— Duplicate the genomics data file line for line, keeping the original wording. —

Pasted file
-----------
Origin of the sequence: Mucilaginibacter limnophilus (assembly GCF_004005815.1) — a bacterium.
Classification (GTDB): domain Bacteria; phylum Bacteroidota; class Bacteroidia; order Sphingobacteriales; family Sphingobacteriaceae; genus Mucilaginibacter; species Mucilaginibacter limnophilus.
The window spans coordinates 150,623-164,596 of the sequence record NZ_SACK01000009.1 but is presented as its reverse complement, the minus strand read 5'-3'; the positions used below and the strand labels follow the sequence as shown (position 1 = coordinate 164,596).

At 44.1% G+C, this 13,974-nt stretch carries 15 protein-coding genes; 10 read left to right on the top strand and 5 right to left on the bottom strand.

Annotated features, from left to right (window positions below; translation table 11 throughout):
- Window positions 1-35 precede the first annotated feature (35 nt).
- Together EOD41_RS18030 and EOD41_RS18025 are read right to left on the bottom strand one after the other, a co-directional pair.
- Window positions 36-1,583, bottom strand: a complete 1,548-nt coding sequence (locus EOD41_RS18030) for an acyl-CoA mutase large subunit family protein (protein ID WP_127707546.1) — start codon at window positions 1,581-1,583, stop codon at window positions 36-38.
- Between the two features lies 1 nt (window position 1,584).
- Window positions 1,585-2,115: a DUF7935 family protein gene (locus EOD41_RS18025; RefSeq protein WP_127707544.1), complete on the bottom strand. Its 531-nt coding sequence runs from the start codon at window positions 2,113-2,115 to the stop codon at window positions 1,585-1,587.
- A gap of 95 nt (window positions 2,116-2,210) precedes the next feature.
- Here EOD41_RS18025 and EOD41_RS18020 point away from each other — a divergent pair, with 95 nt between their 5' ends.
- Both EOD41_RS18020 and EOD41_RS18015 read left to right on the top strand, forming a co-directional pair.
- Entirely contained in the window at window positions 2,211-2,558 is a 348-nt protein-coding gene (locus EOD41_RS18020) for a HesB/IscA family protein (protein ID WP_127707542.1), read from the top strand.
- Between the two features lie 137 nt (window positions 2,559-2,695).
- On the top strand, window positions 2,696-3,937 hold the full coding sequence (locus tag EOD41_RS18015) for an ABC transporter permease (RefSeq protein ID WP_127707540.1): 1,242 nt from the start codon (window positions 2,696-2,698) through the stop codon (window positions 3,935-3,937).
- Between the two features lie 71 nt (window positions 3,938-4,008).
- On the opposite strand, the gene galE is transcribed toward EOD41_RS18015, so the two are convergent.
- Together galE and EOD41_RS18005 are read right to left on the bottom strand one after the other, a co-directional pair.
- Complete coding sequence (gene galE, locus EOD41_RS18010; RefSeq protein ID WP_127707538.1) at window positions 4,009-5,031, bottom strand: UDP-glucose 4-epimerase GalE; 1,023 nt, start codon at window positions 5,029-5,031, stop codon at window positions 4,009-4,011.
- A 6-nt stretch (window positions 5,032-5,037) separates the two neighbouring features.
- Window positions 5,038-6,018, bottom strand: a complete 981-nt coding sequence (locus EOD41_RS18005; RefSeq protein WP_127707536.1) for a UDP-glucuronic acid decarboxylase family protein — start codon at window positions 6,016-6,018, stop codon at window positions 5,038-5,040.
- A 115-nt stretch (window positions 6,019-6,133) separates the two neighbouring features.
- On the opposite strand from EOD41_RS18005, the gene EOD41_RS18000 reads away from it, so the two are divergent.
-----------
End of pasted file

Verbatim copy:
Origin of the sequence: Mucilaginibacter limnophilus (assembly GCF_004005815.1) — a bacterium.
Classification (GTDB): domain Bacteria; phylum Bacteroidota; class Bacteroidia; order Sphingobacteriales; family Sphingobacteriaceae; genus Mucilaginibacter; species Mucilaginibacter limnophilus.
The window spans coordinates 150,623-164,596 of the sequence record NZ_SACK01000009.1 but is presented as its reverse complement, the minus strand read 5'-3'; the positions used below and the strand labels follow the sequence as shown (position 1 = coordinate 164,596).

At 44.1% G+C, this 13,974-nt stretch carries 15 protein-coding genes; 10 read left to right on the top strand and 5 right to left on the bottom strand.

Annotated features, from left to right (window positions below; translation table 11 throughout):
- Window positions 1-35 precede the first annotated feature (35 nt).
- Together EOD41_RS18030 and EOD41_RS18025 are read right to left on the bottom strand one after the other, a co-directional pair.
- Window positions 36-1,583, bottom strand: a complete 1,548-nt coding sequence (locus EOD41_RS18030) for an acyl-CoA mutase large subunit family protein (protein ID WP_127707546.1) — start codon at window positions 1,581-1,583, stop codon at window positions 36-38.
- Between the two features lies 1 nt (window position 1,584).
- Window positions 1,585-2,115: a DUF7935 family protein gene (locus EOD41_RS18025; RefSeq protein WP_127707544.1), complete on the bottom strand. Its 531-nt coding sequence runs from the start codon at window positions 2,113-2,115 to the stop codon at window positions 1,585-1,587.
- A gap of 95 nt (window positions 2,116-2,210) precedes the next feature.
- Here EOD41_RS18025 and EOD41_RS18020 point away from each other — a divergent pair, with 95 nt between their 5' ends.
- Both EOD41_RS18020 and EOD41_RS18015 read left to right on the top strand, forming a co-directional pair.
- Entirely contained in the window at window positions 2,211-2,558 is a 348-nt protein-coding gene (locus EOD41_RS18020) for a HesB/IscA family protein (protein ID WP_127707542.1), read from the top strand.
- Between the two features lie 137 nt (window positions 2,559-2,695).
- On the top strand, window positions 2,696-3,937 hold the full coding sequence (locus tag EOD41_RS18015) for an ABC transporter permease (RefSeq protein ID WP_127707540.1): 1,242 nt from the start codon (window positions 2,696-2,698) through the stop codon (window positions 3,935-3,937).
- Between the two features lie 71 nt (window positions 3,938-4,008).
- On the opposite strand, the gene galE is transcribed toward EOD41_RS18015, so the two are convergent.
- Together galE and EOD41_RS18005 are read right to left on the bottom strand one after the other, a co-directional pair.
- Complete coding sequence (gene galE, locus EOD41_RS18010; RefSeq protein ID WP_127707538.1) at window positions 4,009-5,031, bottom strand: UDP-glucose 4-epimerase GalE; 1,023 nt, start codon at window positions 5,029-5,031, stop codon at window positions 4,009-4,011.
- A 6-nt stretch (window positions 5,032-5,037) separates the two neighbouring features.
- Window positions 5,038-6,018, bottom strand: a complete 981-nt coding sequence (locus EOD41_RS18005; RefSeq protein WP_127707536.1) for a UDP-glucuronic acid decarboxylase family protein — start codon at window positions 6,016-6,018, stop codon at window positions 5,038-5,040.
- A 115-nt stretch (window positions 6,019-6,133) separates the two neighbouring features.
- On the opposite strand from EOD41_RS18005, the gene EOD41_RS18000 reads away from it, so the two are divergent.